• Give each child a copy of the sheet showing various suggestions to do wrong (see Patterns). Let them fill in the speech balloons beside it with what they feel would be an appropriate response. Discuss your answers bringing out that Jesus can give us strength to do what we know is right.
  • Cut out the finger puppets representing the characters in today's story (see Patterns). Give one to each of your students and have them help you dramatize the story. Be sure they are familiar with the story first, then ask them questions that will draw out the proper response.
  • Trace the outline of a shoe onto heavy paper. Cover with clear contact paper. Make a list of short questions concerning the lesson. Around the edge of the shoe punch small holes at even intervals, putting in a few less holes than you have questions. Obtain a length of yarn long enough to go around the shoe plus about 8", and a needle with a large eye. In class, discuss what it would have felt like to have been in the shoes of the four boys who took a stand. Review the lesson by asking the prepared questions. Whoever can answer the question correctly may take one stitch around the shoe. Challenge the class: Can they answer enough questions correctly to get all the way around?


  1. Who was the king in this story?
  2. Why were these four boys chosen for special privileges in the king's palace?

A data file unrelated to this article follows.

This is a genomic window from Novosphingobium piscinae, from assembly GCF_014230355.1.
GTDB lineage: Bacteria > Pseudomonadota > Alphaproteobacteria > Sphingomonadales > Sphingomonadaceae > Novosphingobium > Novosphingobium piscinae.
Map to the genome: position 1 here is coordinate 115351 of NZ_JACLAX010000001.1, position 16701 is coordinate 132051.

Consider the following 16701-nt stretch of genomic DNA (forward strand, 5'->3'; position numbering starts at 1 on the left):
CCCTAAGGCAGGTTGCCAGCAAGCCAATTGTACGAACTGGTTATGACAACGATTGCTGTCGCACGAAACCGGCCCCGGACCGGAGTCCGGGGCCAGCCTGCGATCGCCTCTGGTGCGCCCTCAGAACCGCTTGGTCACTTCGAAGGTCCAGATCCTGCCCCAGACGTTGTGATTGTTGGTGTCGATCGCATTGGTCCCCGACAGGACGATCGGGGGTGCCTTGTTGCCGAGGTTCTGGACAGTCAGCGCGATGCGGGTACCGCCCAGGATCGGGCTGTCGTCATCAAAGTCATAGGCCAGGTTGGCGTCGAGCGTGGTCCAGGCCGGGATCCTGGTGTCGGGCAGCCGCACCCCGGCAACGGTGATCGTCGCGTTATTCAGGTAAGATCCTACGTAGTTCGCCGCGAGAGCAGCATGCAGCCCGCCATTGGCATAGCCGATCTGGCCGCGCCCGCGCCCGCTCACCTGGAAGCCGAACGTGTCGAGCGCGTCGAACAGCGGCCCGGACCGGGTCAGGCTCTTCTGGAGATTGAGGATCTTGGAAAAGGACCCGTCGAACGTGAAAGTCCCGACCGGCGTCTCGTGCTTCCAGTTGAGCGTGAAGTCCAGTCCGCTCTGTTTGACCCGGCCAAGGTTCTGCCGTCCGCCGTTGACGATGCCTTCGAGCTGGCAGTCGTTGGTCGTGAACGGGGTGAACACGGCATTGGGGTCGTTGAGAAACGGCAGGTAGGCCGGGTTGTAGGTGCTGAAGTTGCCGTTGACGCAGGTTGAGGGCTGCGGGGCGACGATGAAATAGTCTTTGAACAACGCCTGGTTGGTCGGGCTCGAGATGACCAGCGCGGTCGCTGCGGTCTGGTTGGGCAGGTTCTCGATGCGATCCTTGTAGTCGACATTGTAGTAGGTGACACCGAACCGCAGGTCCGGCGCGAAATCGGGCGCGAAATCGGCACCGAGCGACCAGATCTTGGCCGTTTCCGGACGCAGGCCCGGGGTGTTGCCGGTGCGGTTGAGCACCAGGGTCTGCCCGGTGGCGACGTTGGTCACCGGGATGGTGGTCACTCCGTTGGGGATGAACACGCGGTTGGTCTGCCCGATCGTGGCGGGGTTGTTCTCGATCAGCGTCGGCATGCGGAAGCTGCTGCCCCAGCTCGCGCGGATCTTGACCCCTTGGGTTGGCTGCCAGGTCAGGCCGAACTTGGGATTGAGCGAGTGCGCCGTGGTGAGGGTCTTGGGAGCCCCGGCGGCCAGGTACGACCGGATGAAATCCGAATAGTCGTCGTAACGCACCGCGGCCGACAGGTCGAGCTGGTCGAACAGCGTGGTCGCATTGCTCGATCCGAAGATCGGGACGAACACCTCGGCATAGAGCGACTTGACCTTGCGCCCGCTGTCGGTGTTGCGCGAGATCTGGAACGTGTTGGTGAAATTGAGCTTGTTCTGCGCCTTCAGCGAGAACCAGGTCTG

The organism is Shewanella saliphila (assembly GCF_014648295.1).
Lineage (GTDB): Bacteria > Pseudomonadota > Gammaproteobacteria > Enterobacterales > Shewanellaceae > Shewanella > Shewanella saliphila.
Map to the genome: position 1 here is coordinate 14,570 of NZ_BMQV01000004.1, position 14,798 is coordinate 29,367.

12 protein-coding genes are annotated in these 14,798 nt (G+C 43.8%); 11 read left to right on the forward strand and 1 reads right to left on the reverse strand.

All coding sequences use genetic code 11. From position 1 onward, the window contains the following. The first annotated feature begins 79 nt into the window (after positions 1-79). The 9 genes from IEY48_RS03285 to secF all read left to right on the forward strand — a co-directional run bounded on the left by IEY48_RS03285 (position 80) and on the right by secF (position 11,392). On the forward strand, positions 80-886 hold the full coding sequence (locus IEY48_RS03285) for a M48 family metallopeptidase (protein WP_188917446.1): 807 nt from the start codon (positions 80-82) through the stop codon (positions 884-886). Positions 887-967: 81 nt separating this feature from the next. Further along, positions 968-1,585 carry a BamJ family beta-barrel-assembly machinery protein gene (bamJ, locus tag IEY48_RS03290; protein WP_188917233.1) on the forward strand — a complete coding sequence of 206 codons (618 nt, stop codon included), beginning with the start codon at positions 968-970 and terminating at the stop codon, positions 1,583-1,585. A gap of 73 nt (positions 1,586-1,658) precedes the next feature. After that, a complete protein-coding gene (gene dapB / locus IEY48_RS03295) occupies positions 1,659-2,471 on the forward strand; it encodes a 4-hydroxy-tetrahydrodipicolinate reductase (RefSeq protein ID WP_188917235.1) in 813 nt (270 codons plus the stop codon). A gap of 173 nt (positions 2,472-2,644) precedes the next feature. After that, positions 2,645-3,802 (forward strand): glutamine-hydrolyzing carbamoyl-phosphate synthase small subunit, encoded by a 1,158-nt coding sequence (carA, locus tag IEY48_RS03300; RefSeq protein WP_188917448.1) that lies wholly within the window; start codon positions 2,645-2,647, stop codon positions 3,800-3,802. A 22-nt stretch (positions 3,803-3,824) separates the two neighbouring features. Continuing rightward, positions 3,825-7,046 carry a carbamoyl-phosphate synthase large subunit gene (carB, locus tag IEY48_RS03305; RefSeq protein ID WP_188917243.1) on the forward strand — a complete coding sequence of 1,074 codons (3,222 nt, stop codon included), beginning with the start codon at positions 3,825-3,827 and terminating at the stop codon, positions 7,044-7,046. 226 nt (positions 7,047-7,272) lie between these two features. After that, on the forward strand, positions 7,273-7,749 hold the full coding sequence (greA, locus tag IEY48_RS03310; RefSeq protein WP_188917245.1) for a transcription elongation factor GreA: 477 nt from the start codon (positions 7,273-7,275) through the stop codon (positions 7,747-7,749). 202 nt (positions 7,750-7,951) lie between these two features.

3. Why wouldn't the four boys eat the king's meat?
  4. Did their decision place them in danger? Why?
  5. Did the four Hebrew children grow weak and pale?
  6. What happened to the four boys when they didn't eat the king's meat?
  7. Who gave the boys good health and knowledge (wisdom)?
  8. What did God want them to eat?
  9. What did the king say about them?
  10. Who is our King?
  11. What will Jesus look at to see if we are ready to go to Heaven?
  12. Tell of a time when God blessed you.


  • Show pictures of things that could be idols. Show children how to choose right from wrong.
  • Accordion-fold a strip of paper into four sections. Cut a row of stand-up paper men for each child. Give them smiling face stickers to put on each face, explaining that these four men were happy because they were doing what was right.